Review: Lair of Dreams by Libba Bray

Thursday, 1 October 2015

25489888Lair of Dreams by Libba Bray
Series: The Diviners #2
Released: 26th August 2015
Published by: Allen and Unwin
Genre: YA Paranorma/ Historical
Source: Publisher
Pages: 613
My Rating: 4.5 of 5 stars
Goodreads | Book Depository | QBD
The longing of dreams draws the dead, and this city holds many dreams. After a supernatural showdown with a serial killer, Evie O’Neill has outed herself as a Diviner. With her uncanny ability to read people’s secrets, she’s become a media darling, earning the title “America’s Sweetheart Seer.”

Everyone’s in love with the city’s newest It Girl…everyone except the other Diviners. Piano-playing Henry DuBois and Chinatown resident Ling Chan are two Diviners struggling to keep their powers a secret—for they can walk in dreams. And while Evie is living the high life, victims of a mysterious sleeping sickness are turning up across New York City. As Henry searches for a lost love and Ling strives to succeed in a world that shuns her, a malevolent force infects their dreams. And at the edges of it all lurks a man in a stovepipe hat who has plans that extend farther than anyone can guess…

As the sickness spreads, can the Diviners descend into the dreamworld to save the city? In this heart-stopping sequel to The Diviners, Printz Award-winning and New York Times bestselling author Libba Bray takes readers deeper into the mystical underbelly of New York City.
Thank you to Allen and Unwin for sending me a copy of this book in exchange for an honest review

If ever there was a series which luminously envisages 1920's New York in all its wanton glory, this is it. Lair of Dreams is a satisfying sequel to its amazing predecessor, and though it doesn't quite live up to the truly horrifying supernatural twist of The Diviners, it was definitely a creepy tale. This is a story which follows the characters we have come to know and love, along with some new additions - in their personal struggles with newfound fame, romantic escapades and most importantly stopping a deadly spirit from killing the people of the city while they sleep. 

Another day closes. The sun sinks low on the horizon. It slips below the Hudson, smearing the West Side of Manhattan in a slick of gold. Night arrives for its watchful shift. The neon city bursts its daytime seams, and the great carnival of dreams begins again. 

Dreams are so often imbued with a wistful golden hue, but in the dark lair of the supernatural - a nightmare is just as likely. You wouldn't be able to tell on the surface though, as Libba Bray's meandering prose reads beautifully. All that you would expect to see from a book set in this era is there - from the speakeasies for the new generation of hedonistic youth to the bootlegged liquor which sustained them. Beneath the glitz however lies the undercurrent of racism and prejudice which was prevalent at the time, as the 'Chinese Sleeping Sickness' works its way across the population and innocent immigrants are blamed. The author has truly captured the multifaceted nature of the time, and I love reading books set in the 1920's because there was so much going on, and it's the perfect setting in this case for Evie and her comrades to step into the limelight.

Evie came into her own once again in this story, but this time with fame attached. As the 'Sweetheart Seer' she seemingly has everything a girl could want - primetime on the radiowaves and everyone knowing her name. But at what cost? With a romantic facade thrown into the mix, more Diviners coming onto the scene and Mabel, Jericho, Theta and Sam getting caught up in the drama - there is both personal and paranormal trouble on the horizon. With a subtle alternating focus on what each of the characters were doing, as well as a new spotlight on Diviners Henry and Ling - everybody has their time to shine and their own journeys converge brilliantly at the climactic end of the spectrum when the spirit world collides with the real one.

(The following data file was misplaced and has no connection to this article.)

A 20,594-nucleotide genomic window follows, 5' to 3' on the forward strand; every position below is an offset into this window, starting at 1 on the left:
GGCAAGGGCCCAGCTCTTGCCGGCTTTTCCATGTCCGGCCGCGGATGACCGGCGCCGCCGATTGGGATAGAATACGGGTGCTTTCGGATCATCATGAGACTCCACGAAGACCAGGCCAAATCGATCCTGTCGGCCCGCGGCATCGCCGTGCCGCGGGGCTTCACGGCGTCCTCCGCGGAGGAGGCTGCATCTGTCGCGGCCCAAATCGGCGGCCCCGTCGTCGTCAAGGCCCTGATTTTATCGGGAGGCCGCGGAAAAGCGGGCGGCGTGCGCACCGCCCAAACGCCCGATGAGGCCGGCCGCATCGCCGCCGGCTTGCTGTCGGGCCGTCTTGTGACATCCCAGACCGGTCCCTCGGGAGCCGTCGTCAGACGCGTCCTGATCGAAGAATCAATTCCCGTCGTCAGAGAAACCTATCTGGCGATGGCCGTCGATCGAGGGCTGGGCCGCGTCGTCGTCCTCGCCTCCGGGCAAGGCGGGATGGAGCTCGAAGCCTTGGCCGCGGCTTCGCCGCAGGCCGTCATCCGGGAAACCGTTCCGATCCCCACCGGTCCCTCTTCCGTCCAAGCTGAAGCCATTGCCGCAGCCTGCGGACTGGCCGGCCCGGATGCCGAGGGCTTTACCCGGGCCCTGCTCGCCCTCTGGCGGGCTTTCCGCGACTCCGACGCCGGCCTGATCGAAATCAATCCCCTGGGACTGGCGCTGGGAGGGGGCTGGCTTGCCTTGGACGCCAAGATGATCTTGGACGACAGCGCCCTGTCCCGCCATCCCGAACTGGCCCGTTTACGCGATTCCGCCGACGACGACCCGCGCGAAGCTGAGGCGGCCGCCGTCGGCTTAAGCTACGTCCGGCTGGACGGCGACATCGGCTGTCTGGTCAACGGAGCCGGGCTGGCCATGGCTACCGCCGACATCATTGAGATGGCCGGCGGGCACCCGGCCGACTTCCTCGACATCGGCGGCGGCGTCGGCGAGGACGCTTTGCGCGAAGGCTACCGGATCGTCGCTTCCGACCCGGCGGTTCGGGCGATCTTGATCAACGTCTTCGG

It was as if all time and space were unfolding at once around them, a river without end. The borders of their lives vanished; they flowed through time, and it through them, till they didn't know if these things they saw had already been or would come to pass.

It's fascinating that there were those little reference to psychoanalysis from Freud and Jung included, and how the unconscious mind can work. Not only that, but there is definitely room for more in hopefully a third book as there are loose ends to tie up and a renewed sense of wariness at the end of this one. What this book does so well is create a sense of mystery which leaves you wanting more. It isn't necessarily screaming out to you when there are so many other elements at play, but wow I would love to see more from this world and how hopefully all the Diviners we've met so far in the series have their roles.


While this is a mammoth of a book, there is never a dull moment. Libba Bray has impressed me with this sequel, which will be sure to captivate readers once more with a thrilling mystery and vividly depicted historical setting. If you've read The Diviners then you have to read this, and if you haven't yet then what are you waiting for!?


  1. At some point I really should read The Diviners, because it's at the back of my shelves looking lonely. BUT IT'S SO BIG. I'm glad the sequel lived up to expectations, though :)

    1. Yes you so should! It is huge, but seriously SO WORTH IT!

  2. I loved Libba Bray's other series and I know I'll love this one too but the size is pretty daunting. But it sounds like pacing was never an issue, which is great to know, and that the characters are always growing. Love the quotes too!

    1. I do hope you get to this one Alise - it's fantastic, atmospheric and so wonderfully written! :)


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